I’m grateful for my commentaries, my concordance, my dictionary, my devotionals, and my books of maps, but what I really want is for someone to come up with an Esper Bible App.
You may recall that classic scene in the 1982 science fiction cult favorite, Blade Runner, in which the replicant hunter played by Harrison Ford is staring at a photo. He senses it’s hiding something. Utilizing his computer’s Esper technology, hey presto, he’s moving into and manipulating the photo, zooming across the room it has captured and through the doorway at the other side to explore what’s there, initially hidden from view. A two-dimensional image becomes a three-dimensional experience. Too cool.
An Esper app would help me do that with the Bible on a regular basis—move into the all-too-familiar frames, and nose around to discover something new. For now, I have to be satisfied with those occasional aha moments, one of which came as I was reading the Easter story this past week. I was in Matthew 27, hovering at the back of the crowd at Pilate’s place.
Desperate to find a way out of the charged situation, the governor tries to turn it into Jerusalem Idol. Playing to the annual tradition of freeing a prisoner of the people’s choice, he asks whether they want him to free Jesus or this other guy that is being held.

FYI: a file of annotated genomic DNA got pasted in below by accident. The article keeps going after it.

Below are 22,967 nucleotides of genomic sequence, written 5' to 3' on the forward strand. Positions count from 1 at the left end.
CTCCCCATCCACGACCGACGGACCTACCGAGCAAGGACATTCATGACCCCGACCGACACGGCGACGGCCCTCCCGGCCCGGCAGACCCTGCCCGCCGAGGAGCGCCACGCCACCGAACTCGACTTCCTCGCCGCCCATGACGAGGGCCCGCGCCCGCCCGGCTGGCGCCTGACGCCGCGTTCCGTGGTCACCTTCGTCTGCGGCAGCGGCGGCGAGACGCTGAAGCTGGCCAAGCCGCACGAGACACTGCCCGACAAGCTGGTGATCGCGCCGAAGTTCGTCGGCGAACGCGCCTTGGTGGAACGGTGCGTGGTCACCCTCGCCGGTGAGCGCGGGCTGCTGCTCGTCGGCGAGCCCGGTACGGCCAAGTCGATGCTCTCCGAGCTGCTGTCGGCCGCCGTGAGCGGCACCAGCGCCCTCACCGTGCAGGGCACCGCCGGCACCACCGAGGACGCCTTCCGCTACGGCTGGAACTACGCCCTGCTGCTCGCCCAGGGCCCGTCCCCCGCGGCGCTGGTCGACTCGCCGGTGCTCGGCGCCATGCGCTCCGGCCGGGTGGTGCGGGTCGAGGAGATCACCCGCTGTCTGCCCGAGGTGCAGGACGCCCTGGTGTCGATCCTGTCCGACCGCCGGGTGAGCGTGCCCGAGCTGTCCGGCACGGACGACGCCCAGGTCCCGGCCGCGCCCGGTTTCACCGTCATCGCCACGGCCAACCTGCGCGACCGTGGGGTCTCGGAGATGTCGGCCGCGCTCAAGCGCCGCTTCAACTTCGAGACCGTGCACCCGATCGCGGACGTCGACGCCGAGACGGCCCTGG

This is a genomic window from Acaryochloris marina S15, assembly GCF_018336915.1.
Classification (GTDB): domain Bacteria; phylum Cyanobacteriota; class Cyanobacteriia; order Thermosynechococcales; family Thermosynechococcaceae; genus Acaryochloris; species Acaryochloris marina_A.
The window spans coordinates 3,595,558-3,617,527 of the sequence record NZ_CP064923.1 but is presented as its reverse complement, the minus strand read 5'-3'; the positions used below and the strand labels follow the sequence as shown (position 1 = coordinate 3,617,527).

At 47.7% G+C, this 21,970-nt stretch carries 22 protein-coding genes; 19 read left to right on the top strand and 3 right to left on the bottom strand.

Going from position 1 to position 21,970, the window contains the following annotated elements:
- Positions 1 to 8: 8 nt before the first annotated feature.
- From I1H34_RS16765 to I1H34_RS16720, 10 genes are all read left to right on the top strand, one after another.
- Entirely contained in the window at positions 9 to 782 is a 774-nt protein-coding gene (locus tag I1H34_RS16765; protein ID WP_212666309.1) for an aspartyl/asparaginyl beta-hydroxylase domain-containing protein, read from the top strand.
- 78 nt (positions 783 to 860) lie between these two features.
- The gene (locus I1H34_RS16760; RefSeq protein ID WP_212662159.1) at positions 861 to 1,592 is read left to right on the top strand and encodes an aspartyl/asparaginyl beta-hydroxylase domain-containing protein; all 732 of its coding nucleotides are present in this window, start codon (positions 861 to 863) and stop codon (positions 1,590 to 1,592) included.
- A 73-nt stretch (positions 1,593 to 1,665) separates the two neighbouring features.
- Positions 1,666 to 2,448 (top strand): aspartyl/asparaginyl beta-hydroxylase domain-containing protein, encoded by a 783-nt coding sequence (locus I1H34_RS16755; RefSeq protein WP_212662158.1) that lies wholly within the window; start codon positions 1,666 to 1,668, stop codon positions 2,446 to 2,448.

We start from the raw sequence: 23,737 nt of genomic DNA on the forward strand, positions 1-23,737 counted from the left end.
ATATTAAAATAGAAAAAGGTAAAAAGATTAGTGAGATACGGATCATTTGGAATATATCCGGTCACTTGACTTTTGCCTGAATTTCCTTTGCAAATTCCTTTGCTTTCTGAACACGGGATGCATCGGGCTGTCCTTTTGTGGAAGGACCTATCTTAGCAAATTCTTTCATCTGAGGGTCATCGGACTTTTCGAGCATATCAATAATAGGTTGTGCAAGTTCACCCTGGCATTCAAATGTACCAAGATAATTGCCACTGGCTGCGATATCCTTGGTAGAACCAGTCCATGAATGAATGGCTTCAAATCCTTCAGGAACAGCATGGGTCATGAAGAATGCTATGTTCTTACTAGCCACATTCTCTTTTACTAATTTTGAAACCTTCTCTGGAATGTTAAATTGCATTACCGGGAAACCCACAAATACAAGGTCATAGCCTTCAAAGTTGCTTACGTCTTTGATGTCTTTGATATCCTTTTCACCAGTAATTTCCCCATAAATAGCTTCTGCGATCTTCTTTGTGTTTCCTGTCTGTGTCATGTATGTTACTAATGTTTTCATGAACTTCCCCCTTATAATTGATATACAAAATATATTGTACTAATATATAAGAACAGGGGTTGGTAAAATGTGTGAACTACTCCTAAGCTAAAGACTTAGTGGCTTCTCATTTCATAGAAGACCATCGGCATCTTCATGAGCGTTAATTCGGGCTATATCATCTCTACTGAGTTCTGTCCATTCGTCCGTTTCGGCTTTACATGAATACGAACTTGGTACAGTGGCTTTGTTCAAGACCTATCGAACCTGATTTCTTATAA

Maybe, like me, you’ve known this alternative pick for years as Barabbas, the leader of a failed revolt against the Roman occupiers. But my Esper moment came in reading a different translation to my usual one. There he is identified as: Jesus Barabbas.
Oh my. Two Jesuses. And which one would I prefer? The crowd’s choice? The one who better fits my idea of God’s promises of deliverance? Who will use some muscle to give me what I want? He may break a few laws on the way, but hey, these oppressors deserve what’s coming their way. It’s payback time.
Or the other one. Who could have prevented his arrest, but didn’t (Matt. 26:53-56). Who wouldn’t answer straightforward questions (Matt. 27:14). Who himself seemed to recognize, too late, that this way of surrender could only end in defeat (Matt: 27:46).
Sometimes, when things aren’t going my way, I want Jesus Barabbas, the one who will come out swinging, the one whose name comes from Bar Abba, meaning “son of the father.” A descriptor that can be easy to confuse with the Son of the Father. But that belongs to the other Jesus, the true Jesus.
It’s all too easy to miss the difference. What separates the son of the father from the Son of the Father is two shift-caps keystrokes. They capitalize: they raise him up, whence what seems like the ultimate failure becomes the greatest-ever triumph.